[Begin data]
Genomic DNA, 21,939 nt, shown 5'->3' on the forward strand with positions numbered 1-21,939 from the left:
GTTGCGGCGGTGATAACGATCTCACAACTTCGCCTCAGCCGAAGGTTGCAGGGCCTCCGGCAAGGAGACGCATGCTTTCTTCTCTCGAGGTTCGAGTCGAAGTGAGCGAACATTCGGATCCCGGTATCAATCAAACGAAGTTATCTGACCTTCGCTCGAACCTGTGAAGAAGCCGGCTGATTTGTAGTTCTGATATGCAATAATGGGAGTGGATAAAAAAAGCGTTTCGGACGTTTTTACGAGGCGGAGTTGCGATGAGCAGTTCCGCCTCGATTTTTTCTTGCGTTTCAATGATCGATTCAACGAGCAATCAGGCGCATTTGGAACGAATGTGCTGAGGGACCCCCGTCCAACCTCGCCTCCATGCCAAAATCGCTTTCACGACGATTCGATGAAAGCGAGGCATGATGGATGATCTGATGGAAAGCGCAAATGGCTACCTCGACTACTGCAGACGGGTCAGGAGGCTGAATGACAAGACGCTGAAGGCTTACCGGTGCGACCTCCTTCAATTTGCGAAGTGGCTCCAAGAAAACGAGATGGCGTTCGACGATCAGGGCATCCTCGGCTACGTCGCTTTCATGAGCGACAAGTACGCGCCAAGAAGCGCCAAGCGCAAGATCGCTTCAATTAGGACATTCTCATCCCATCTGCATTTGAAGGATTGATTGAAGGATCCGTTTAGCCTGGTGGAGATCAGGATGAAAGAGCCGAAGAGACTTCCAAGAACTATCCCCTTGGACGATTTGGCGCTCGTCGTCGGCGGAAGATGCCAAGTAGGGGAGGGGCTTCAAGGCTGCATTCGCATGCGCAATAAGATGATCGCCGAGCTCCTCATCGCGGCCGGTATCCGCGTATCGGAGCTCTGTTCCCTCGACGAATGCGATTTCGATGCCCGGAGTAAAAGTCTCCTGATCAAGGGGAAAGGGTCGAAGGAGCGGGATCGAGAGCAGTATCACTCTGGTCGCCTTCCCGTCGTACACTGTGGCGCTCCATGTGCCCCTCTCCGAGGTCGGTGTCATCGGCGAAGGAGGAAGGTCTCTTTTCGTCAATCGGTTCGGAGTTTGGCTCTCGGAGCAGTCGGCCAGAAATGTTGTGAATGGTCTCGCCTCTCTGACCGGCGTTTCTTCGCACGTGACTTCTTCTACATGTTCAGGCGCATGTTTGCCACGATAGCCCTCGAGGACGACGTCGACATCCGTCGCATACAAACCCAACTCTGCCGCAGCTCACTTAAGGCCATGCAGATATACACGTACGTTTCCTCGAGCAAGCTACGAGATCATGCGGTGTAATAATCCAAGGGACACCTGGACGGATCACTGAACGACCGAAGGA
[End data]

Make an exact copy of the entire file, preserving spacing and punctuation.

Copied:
Genomic DNA, 21,939 nt, shown 5'->3' on the forward strand with positions numbered 1-21,939 from the left:
GTTGCGGCGGTGATAACGATCTCACAACTTCGCCTCAGCCGAAGGTTGCAGGGCCTCCGGCAAGGAGACGCATGCTTTCTTCTCTCGAGGTTCGAGTCGAAGTGAGCGAACATTCGGATCCCGGTATCAATCAAACGAAGTTATCTGACCTTCGCTCGAACCTGTGAAGAAGCCGGCTGATTTGTAGTTCTGATATGCAATAATGGGAGTGGATAAAAAAAGCGTTTCGGACGTTTTTACGAGGCGGAGTTGCGATGAGCAGTTCCGCCTCGATTTTTTCTTGCGTTTCAATGATCGATTCAACGAGCAATCAGGCGCATTTGGAACGAATGTGCTGAGGGACCCCCGTCCAACCTCGCCTCCATGCCAAAATCGCTTTCACGACGATTCGATGAAAGCGAGGCATGATGGATGATCTGATGGAAAGCGCAAATGGCTACCTCGACTACTGCAGACGGGTCAGGAGGCTGAATGACAAGACGCTGAAGGCTTACCGGTGCGACCTCCTTCAATTTGCGAAGTGGCTCCAAGAAAACGAGATGGCGTTCGACGATCAGGGCATCCTCGGCTACGTCGCTTTCATGAGCGACAAGTACGCGCCAAGAAGCGCCAAGCGCAAGATCGCTTCAATTAGGACATTCTCATCCCATCTGCATTTGAAGGATTGATTGAAGGATCCGTTTAGCCTGGTGGAGATCAGGATGAAAGAGCCGAAGAGACTTCCAAGAACTATCCCCTTGGACGATTTGGCGCTCGTCGTCGGCGGAAGATGCCAAGTAGGGGAGGGGCTTCAAGGCTGCATTCGCATGCGCAATAAGATGATCGCCGAGCTCCTCATCGCGGCCGGTATCCGCGTATCGGAGCTCTGTTCCCTCGACGAATGCGATTTCGATGCCCGGAGTAAAAGTCTCCTGATCAAGGGGAAAGGGTCGAAGGAGCGGGATCGAGAGCAGTATCACTCTGGTCGCCTTCCCGTCGTACACTGTGGCGCTCCATGTGCCCCTCTCCGAGGTCGGTGTCATCGGCGAAGGAGGAAGGTCTCTTTTCGTCAATCGGTTCGGAGTTTGGCTCTCGGAGCAGTCGGCCAGAAATGTTGTGAATGGTCTCGCCTCTCTGACCGGCGTTTCTTCGCACGTGACTTCTTCTACATGTTCAGGCGCATGTTTGCCACGATAGCCCTCGAGGACGACGTCGACATCCGTCGCATACAAACCCAACTCTGCCGCAGCTCACTTAAGGCCATGCAGATATACACGTACGTTTCCTCGAGCAAGCTACGAGATCATGCGGTGTAATAATCCAAGGGACACCTGGACGGATCACTGAACGACCGAAGGA